2
$\begingroup$

My new place of work insists on "justifying" all our outgoing reports and letters. I am used to "left-aligning". I cannot imagine a world where justifying is a good thing.

A quick survey of various paper-based texts:

  • printed novels are generally justified
  • letters seem to be mostly left-aligned. This was the result of my googling (image search) "letters from queen", "letters from presidents", "letters from congressman". Incidentally "letters from pope" seem to be justified.

In the design world there does not seem to be an agreed superior. The debate centres on readability vs aesthetics.

My question: Are there any studies comparing the two, in terms of readability, comprehension etc?

$\endgroup$
4
  • $\begingroup$ Welcome to Psychology.SE. You said "A quick survey of various paper-based texts:" Printed novels are generally justified from my experience but please can you link to examples of the letters you refer to? $\endgroup$ Dec 28 '21 at 9:49
  • $\begingroup$ Letters are often printed with a jagged right margin to give them the feel of being hand written, making them seem more personal. Similarly poetry, even when typeset, needs a personal writer-to-reader feeling. But other documents have aligned margins to make them feel like they were professionally typeset and printed for a larger audience. In that context, your office policy makes sense (unless it also applies to things like "meet me for lunch" e-mail). $\endgroup$ Dec 28 '21 at 14:04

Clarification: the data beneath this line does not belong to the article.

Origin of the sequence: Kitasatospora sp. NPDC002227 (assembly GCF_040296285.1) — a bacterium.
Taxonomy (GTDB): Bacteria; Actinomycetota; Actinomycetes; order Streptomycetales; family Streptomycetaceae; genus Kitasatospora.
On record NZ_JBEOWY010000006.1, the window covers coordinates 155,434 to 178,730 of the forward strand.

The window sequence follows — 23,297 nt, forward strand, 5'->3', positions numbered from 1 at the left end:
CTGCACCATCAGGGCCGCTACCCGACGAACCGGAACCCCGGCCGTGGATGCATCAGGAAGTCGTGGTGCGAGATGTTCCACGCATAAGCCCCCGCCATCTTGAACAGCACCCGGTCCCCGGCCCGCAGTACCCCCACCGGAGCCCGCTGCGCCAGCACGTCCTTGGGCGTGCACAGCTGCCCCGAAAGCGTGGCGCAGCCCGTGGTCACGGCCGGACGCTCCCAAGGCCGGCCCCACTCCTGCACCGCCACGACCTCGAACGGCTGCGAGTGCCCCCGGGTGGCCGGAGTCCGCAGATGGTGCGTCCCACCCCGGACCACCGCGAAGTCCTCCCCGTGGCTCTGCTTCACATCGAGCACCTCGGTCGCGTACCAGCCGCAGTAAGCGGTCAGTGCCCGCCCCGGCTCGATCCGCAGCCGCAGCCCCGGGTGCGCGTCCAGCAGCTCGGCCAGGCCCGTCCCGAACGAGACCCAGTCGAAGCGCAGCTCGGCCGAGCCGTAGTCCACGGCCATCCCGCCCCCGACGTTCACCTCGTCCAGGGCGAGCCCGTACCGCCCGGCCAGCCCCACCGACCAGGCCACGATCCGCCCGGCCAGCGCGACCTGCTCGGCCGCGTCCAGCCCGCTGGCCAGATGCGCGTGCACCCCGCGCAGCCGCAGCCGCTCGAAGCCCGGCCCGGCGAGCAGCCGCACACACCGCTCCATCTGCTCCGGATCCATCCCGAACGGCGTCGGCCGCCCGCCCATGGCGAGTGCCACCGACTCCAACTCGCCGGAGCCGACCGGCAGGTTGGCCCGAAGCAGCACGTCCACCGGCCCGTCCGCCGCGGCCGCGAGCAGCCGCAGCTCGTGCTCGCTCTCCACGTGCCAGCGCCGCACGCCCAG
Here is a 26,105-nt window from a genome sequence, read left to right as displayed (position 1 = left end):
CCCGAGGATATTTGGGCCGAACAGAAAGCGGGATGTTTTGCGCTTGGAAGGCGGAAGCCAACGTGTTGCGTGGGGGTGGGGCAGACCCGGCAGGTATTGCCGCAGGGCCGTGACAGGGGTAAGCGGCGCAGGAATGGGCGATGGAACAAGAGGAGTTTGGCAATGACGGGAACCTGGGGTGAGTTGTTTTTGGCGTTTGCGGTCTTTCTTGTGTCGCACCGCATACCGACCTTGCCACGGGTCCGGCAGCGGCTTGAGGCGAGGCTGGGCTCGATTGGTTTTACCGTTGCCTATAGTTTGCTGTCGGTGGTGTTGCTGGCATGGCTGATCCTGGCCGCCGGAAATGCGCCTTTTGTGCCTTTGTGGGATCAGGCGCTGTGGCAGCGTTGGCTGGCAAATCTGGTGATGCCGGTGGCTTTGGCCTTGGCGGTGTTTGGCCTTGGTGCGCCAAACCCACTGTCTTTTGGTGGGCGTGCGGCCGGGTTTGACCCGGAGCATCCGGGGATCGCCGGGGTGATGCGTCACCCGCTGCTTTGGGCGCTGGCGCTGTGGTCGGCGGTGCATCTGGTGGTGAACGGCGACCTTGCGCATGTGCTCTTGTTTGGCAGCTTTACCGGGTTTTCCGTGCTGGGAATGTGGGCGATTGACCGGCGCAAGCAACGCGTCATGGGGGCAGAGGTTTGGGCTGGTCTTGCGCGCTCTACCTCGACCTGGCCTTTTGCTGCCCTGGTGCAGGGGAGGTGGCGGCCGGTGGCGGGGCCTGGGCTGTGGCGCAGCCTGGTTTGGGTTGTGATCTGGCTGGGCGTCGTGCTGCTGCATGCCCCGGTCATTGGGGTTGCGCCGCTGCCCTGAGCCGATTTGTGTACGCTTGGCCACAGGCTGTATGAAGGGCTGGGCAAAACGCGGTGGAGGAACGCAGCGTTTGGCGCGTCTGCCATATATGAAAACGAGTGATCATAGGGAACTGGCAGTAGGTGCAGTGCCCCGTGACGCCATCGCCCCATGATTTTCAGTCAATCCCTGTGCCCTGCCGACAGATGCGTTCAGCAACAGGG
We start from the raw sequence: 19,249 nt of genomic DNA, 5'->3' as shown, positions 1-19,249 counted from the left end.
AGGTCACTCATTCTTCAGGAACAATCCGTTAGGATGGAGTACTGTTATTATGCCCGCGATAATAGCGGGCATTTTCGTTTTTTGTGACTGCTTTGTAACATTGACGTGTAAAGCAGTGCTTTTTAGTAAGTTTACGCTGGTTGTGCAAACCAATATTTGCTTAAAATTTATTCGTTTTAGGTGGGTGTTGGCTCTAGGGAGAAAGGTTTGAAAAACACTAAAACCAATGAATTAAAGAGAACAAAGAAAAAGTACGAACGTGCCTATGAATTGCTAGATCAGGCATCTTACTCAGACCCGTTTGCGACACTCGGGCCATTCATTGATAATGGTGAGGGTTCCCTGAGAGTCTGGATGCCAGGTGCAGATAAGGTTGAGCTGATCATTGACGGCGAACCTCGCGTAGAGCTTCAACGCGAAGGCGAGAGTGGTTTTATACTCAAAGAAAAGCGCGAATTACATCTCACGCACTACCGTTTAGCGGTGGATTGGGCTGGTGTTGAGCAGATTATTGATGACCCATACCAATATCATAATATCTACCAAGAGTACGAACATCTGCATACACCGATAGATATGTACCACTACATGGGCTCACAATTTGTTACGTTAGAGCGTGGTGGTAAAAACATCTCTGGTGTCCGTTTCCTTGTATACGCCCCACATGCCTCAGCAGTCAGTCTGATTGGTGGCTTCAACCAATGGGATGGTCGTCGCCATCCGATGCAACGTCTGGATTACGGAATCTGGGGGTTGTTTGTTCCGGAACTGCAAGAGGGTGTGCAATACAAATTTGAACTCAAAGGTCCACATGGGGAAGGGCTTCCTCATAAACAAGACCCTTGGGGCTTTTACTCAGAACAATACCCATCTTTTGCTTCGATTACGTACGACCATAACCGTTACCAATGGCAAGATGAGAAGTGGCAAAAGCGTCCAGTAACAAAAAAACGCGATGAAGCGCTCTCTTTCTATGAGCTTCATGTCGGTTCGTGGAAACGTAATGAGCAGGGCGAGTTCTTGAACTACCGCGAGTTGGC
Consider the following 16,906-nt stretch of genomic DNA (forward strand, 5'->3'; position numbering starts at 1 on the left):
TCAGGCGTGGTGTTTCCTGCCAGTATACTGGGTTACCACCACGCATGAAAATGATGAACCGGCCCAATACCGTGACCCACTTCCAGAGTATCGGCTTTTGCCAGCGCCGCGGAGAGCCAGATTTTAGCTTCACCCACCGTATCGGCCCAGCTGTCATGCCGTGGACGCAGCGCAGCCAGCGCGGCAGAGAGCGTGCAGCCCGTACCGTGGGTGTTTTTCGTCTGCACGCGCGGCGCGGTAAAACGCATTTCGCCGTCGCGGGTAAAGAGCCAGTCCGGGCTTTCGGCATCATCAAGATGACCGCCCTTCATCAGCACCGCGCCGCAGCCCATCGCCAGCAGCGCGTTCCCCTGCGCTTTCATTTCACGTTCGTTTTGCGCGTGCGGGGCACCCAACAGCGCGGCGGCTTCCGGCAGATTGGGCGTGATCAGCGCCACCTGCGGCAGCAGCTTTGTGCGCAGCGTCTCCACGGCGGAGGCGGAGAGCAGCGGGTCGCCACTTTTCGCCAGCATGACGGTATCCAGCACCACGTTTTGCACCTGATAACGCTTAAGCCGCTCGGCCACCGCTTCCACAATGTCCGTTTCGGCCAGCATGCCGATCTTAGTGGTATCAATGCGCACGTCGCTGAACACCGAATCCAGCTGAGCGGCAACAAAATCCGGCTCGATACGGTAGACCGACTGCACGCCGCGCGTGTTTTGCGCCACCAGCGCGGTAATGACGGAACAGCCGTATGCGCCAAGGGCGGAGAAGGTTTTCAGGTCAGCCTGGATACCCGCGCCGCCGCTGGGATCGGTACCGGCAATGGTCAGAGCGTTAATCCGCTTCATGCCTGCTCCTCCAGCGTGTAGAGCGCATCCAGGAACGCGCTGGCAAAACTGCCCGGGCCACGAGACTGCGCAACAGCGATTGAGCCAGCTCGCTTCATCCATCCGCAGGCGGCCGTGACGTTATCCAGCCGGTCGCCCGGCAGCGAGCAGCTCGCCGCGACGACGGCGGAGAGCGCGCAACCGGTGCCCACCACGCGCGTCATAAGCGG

• $\begingroup$ @RayButterworth - If you can find sources to back your handwritten feeling vs professionally typeset claims, this would make a good answer which I would up vote. $\endgroup$ Dec 29 '21 at 4:39
  • $\begingroup$ @ChrisRogers. Thanks, but it's based only on my own experience. That's why it's a comment and not an authoritative answer. $\endgroup$ Dec 29 '21 at 4:43

Your Answer

By clicking “Post Your Answer”, you agree to our terms of service, privacy policy and cookie policy

Browse other questions tagged or ask your own question.